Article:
Antitrust Laws Versus Big Tech

The Federal government seeks to probe tech giants for their monopoly on information.


Solen Feyissa / Unsplash

As Google and Facebook look to defend themselves from antitrust lawsuits, questions about the government’s relationship with big tech firms emerge.

Big tech corporations have the ability to influence our perceptions through the media that we consume on a day-to-day basis, by determining what is recommended to users. As a result, there has never been a more widespread sentiment towards regulating the platforms responsible for these behaviors.

The Federal Trade Commission has issued a lawsuit against Facebook, claiming that the company has kept a monopoly that champions anticompetitive behaviors. The case falls in line with another antitrust lawsuit, this time against Google, on the grounds that the company has protected its monopoly by leveraging ad delivery. Advertising Google products exclusively hurts competition, which drives innovation, and hurts consumers in the long run. These cases mark a historic effort on behalf of the United States government, which usually tries to refrain from interfering in private enterprise, now delving into the nation’s tech sector and its machinations.

“I feel as if Google and Facebook having a monopoly over the media is something that goes against what the founding fathers wanted. We want free speech and the ability for our voices to be heard directly. We do not want our voices put through a controlled filter that doesn’t care about the people but about trends instead, along with what is most profitable. Google and Facebook‘s monopoly over the media goes against the mission that they started in the first place,” said Ayman Akhter ’21.

Facebook CEO Mark Zuckerberg claimed, “we compete hard and we compete fairly,” responding to the FTC, just as 47 state attorneys led by New York Attorney General Letitia James signed on an investigation to look into the inner workings of the tech conglomerate. 

Slammed for anti-competitive behavior, Facebook faces the possibility of having to divest its assets. This includes Instagram and WhatsApp, as the FTC fears that the acquisition of such companies harms competition and deprives consumers of the benefits of competition.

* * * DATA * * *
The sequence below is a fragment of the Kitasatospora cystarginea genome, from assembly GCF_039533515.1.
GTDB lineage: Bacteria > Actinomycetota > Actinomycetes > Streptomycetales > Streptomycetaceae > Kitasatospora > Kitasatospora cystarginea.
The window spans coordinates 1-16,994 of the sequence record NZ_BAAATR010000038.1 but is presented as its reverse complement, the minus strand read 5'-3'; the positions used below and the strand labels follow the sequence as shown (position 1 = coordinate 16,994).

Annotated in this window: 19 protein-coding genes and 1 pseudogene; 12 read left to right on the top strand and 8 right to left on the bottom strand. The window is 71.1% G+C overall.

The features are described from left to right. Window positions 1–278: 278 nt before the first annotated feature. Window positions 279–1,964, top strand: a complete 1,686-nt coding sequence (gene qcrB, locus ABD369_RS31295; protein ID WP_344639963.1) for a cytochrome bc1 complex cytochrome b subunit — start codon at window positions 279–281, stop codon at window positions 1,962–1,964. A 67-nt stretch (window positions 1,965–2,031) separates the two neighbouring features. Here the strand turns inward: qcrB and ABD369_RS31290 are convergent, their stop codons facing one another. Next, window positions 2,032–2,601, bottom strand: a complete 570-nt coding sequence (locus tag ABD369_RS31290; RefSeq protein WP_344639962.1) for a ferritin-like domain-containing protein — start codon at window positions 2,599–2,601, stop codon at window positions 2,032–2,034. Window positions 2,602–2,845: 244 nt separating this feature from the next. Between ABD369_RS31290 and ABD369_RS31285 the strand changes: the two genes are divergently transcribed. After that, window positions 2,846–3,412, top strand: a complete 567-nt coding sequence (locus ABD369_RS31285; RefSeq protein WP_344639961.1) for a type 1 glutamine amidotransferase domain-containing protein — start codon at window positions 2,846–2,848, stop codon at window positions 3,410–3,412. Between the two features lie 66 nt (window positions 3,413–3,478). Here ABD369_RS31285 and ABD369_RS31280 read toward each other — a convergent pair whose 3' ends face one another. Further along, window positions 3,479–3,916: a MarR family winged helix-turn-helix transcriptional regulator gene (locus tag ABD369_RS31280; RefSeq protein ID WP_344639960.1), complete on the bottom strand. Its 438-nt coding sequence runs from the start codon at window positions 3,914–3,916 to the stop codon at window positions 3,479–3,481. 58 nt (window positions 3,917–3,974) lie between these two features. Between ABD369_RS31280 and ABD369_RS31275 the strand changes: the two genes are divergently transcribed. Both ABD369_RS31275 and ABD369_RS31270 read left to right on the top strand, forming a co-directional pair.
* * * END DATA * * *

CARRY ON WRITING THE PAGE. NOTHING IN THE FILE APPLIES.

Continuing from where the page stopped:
In the case of Google’s lawsuit, there are multiple allegations that relate to Google’s abuse of power and the attention economy. Considering that Google has signed multimillion-dollar agreements to ensure that its search engine is the default for consumers and that advertisements and priority search results give Google an edge over its competitors, it is clear that the tech giant has unparalleled leverage compared to its competitors. 

With the cases underway, many have begun to voice their opinions about the monopoly of the ‘attention and advertising’ market. “It’s sad to see it have to come to this point where people feel they can’t do anything about these companies or try to contest them. Advertising can definitely be improved upon by trying to introduce fair advertisements to all groups, in the hopes of attracting more buyers rather than limiting competition . Therefore, the ads may in fact be relevant to the consumer,” said Hassib Mohammed ’21.

While the Department of Justice and the Federal Trade Commission work on their respective lawsuits, it will be a long time before any change is enacted. Breaking up monopolies often takes years to play out, as we have seen with Microsoft back in 1988. In the short run, we can expect Google and Facebook to maintain their monopolies, just as smaller companies can expect large barriers to entry.

Google and Facebook‘s monopoly over the media goes against the mission that they started in the first place,” said Ayman Akhter ’21.